Right now oil drilling represents the most important and contentious issue. Sixteen billion barrels of the black tea have come out of the North Slope alone since the 1980s, more than originally expected. An estimated 56 billion additional barrels exist, much of it in coastal waters.

For decades, oil has driven Alaska’s prosperity. Before the discovery of the Prudhoe Bay field in 1967, Alaska suffered a per-capita income some 20% below the national average. Today it ranks eighth.

Roughly 100,000 Alaskans work for energy companies, either directly or indirectly. Jobs in the oilfields, as well as the mines, pay an average of between $70,000 and $100,000 a year. These industries have helped it rise as one of the national leaders in producing good middle-class, blue-collar jobs.

University of Alaska economist Scott Goldsmith estimates that oil accounts for two-thirds of the state’s growth since it became a state in 1959. Just eliminating the vast fields on Prudhoe Bay tomorrow, he estimates, would wipe out roughly one-third of all the state’s jobs. Oil-related taxes account for roughly 84% of the state’s total revenues.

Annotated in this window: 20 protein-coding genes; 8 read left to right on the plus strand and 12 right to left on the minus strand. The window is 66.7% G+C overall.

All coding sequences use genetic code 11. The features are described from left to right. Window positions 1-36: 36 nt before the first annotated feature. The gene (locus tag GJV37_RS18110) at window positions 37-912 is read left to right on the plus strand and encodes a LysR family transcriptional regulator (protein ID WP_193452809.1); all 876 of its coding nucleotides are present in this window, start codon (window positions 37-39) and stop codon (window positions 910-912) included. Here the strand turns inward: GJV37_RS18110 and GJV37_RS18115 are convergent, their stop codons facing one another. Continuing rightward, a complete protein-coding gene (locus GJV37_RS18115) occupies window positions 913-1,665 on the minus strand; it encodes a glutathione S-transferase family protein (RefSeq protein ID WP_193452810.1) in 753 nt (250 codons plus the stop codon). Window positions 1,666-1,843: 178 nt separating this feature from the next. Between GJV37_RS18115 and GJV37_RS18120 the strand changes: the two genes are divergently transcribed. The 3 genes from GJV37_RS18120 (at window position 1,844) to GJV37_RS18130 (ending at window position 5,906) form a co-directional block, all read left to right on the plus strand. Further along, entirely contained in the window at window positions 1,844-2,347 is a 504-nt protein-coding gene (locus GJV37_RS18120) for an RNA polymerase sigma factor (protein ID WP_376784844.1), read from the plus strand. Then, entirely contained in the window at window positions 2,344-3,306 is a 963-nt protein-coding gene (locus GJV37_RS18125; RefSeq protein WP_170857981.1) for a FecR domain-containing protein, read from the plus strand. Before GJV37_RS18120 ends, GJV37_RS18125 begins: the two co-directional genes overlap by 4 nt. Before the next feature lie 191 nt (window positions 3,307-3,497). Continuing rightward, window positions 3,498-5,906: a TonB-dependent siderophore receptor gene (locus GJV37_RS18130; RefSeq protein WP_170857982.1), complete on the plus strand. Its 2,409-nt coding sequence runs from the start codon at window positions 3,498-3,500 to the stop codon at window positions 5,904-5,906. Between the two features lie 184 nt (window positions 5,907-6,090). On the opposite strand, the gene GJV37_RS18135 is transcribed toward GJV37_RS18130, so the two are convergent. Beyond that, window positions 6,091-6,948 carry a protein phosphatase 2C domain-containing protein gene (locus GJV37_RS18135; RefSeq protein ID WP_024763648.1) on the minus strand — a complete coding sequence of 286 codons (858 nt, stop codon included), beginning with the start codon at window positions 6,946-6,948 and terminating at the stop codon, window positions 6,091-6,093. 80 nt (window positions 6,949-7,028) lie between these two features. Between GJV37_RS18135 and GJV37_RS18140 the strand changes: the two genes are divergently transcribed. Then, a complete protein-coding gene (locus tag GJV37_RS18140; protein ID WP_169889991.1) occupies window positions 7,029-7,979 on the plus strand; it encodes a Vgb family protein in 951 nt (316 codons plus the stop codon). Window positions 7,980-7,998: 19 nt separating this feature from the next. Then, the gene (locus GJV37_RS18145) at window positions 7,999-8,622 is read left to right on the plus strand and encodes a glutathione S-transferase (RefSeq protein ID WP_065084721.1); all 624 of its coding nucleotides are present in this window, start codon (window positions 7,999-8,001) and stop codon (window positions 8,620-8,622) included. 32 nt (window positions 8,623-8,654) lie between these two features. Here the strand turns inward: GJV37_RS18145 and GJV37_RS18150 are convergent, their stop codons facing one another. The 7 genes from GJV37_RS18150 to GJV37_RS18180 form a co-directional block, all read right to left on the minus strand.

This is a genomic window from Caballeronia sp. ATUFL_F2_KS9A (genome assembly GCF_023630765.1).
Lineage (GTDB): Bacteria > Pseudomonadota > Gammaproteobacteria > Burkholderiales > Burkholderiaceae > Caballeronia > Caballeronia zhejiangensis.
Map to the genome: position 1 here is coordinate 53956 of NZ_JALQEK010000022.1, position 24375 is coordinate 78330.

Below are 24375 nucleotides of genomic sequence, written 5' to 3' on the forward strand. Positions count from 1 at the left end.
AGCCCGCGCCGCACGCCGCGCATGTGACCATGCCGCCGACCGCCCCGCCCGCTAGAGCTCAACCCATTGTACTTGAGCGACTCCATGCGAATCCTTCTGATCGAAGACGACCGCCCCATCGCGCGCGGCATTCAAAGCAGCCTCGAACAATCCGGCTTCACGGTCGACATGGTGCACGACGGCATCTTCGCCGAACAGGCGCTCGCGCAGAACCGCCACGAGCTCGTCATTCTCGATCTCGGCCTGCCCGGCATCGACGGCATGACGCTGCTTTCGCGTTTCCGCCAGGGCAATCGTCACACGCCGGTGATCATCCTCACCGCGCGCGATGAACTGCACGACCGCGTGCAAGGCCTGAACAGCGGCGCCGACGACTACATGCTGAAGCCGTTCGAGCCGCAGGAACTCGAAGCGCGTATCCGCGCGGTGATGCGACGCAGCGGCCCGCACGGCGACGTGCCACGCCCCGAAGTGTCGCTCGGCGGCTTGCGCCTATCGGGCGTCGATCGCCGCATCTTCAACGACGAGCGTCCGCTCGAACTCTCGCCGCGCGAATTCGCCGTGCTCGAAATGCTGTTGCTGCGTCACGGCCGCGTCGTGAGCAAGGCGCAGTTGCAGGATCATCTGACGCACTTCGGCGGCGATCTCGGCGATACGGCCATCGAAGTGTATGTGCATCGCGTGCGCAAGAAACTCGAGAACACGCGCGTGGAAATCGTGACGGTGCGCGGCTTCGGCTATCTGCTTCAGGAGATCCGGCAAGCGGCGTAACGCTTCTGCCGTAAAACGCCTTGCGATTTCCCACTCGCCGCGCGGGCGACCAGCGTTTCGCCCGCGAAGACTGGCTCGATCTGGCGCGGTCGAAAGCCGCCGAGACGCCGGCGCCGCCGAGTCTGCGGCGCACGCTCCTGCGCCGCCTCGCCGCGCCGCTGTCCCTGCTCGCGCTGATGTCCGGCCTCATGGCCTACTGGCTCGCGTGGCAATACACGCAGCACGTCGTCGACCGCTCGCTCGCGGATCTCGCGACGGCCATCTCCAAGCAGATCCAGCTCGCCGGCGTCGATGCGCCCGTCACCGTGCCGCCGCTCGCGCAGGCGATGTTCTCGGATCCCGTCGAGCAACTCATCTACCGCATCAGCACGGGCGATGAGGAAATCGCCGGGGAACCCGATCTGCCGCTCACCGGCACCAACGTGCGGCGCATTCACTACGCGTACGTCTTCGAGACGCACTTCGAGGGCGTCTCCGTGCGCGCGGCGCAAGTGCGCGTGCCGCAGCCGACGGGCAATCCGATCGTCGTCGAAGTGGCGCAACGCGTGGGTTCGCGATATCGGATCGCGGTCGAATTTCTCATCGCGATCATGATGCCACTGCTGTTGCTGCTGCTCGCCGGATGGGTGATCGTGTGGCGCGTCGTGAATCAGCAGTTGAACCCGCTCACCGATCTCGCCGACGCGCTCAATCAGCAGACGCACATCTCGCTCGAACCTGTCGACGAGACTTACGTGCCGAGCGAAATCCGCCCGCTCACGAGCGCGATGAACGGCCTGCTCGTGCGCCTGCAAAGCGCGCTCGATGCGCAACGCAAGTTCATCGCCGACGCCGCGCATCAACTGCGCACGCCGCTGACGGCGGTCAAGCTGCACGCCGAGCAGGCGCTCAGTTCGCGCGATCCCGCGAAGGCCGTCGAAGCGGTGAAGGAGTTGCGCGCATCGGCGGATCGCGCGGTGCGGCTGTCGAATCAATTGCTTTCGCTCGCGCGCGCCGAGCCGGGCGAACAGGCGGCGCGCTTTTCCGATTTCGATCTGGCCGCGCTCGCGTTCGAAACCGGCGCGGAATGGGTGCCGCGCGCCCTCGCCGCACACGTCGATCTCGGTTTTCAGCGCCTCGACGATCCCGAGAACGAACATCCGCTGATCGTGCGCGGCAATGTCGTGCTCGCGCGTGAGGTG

Alaska has other industries, such as tourism and fishing, but these pay far lower average wages than energy. “Without oil, we are essentially a third-world country,” notes Dan Sullivan, mayor of Anchorage, home to nearly half the state’s population.

Not surprisingly, many Alaskans believe a ban on new energy and mining projects would end their relative prosperity. Goldsmith, for one, envisions the state turning into something akin to Maine (ranked 30th in per-capita income), a tourism-dominated playground for the visiting rich scarred by grinding poverty.